The Wrights just had to push the technology a bit further by putting the right parts together and adding some key insights of their own. By that point, too, early cars were on roads and inventors had been trying for years to fly, so the public was ready to believe a machine could do this. Twenty years earlier, an airplane would’ve seemed like science fiction to most people. But 20 years after the flight at Kitty Hawk, airplanes were accepted by the public. The automobile hit the adjacent possible about the time Henry Ford introduced the Model T. The Internet got there thanks to Netscape’s Web browser, which teed up the late 1990s dot-com boom. Today, genomics and AI are in that zone.

Which brings us back to crypto. Bitcoin has been around for 10 years, and now there are more variations of cryptocurrencies than brands of cereal in a grocery store. Yet almost all crypto sits outside the adjacent possible. As much as you’ve heard about bitcoin, only about 5 percent of the American public owns any. And at this point, bitcoin is about the least-weird crypto offering.

Take, for instance, the Fan-Controlled Football League, or FCFL, in which fans can buy Ethereum-based FAN Tokens, which they put in a FAN Wallet and use to vote on which plays their team should run (or even the team name). A huge cross-section of American society loves football, so the FCFL seems like it could help introduce crypto to a larger audience. Instead, the FCFL sounds as confounding as a backyard time machine. The eight-team league starts playing its real games this year, testing the boundaries of the adjacent possible.

In 2018, CryptoKitties seemed to edge crypto closer to the adjacent possible. Also based on Ethereum, the app gives users a way to buy, breed, and sell virtual cats. Initially, the app got a boatload of press attention, and users created 1.5 million cats. But the popularity hit a dead end. Data from DappRadar shows that the number of users has nosedived to 200 to 400 a day.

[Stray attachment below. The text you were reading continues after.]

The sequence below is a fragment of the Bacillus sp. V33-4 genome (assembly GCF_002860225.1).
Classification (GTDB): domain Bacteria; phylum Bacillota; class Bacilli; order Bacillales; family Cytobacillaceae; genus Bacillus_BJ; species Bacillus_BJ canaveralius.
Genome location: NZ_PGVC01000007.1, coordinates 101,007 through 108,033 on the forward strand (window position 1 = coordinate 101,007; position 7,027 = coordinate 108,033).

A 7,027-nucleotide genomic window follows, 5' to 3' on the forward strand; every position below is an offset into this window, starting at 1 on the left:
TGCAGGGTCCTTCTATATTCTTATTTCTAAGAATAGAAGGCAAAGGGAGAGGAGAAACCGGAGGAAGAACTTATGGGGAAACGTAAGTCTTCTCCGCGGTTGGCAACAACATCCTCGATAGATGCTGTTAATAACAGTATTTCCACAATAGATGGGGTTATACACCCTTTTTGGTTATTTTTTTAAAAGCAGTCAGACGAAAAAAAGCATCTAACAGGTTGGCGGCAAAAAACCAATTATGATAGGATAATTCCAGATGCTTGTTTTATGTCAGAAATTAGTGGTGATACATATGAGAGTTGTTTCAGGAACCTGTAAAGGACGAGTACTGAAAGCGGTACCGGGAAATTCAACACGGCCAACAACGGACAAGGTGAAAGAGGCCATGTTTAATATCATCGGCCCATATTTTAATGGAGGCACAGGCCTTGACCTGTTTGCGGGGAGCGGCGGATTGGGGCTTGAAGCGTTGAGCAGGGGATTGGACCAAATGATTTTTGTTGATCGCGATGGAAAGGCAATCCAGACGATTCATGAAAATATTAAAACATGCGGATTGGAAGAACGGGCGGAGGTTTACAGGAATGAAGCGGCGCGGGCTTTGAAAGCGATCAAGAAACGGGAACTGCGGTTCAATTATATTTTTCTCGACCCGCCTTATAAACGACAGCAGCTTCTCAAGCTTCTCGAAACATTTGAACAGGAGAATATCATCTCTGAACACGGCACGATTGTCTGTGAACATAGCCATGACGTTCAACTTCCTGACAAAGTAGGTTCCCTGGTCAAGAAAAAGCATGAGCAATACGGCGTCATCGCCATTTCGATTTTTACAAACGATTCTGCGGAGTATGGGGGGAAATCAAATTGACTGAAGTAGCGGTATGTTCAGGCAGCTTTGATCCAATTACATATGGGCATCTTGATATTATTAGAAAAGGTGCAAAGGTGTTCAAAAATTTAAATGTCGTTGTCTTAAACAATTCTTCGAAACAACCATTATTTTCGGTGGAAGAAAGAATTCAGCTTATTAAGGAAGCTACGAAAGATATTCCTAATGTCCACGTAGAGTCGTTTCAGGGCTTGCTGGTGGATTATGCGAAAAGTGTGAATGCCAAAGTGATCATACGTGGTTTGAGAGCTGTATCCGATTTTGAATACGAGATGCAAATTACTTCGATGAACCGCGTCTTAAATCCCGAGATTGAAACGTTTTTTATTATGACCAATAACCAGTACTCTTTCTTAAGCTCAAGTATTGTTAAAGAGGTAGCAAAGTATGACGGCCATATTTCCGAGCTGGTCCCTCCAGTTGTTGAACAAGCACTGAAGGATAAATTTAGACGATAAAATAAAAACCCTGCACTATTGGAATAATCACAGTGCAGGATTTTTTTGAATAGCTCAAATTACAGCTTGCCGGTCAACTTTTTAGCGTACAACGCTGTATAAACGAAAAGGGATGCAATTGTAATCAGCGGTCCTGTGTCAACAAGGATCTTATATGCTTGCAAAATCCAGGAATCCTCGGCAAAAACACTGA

Entrepreneurs keep trying to come up with crypto products and services that crack the adjacent possible. Coinlancer is offering crypto-based contracts that help freelancers find, track, and get paid for projects. Steemit is a social media site that uses the cryptocurrency Steem to pay users for posting valuable content. Never heard of either and don’t quite get how they work? That’s a sign that they still hover outside the adjacent possible. So is the fact that Steemit laid off 70 percent of its workforce last fall.

Still, the more that entrepreneurs and companies hammer at the technology, the more likely we’ll soon see a Wright brothers or Netscape Navigator moment — a point when some crypto invention cracks the adjacent possible and takes off. And when cryptocurrency gets there, it will no doubt give birth to a wave of new companies that will have an enormous impact.

Kevin Maney

Kevin Maney is a journalist, author, and cofounder of Category Design Advisors. His most recent book, written with Hemant Taneja, is Unscaled: How AI and a New Generation of Upstarts Are Creating the Economy of the Future.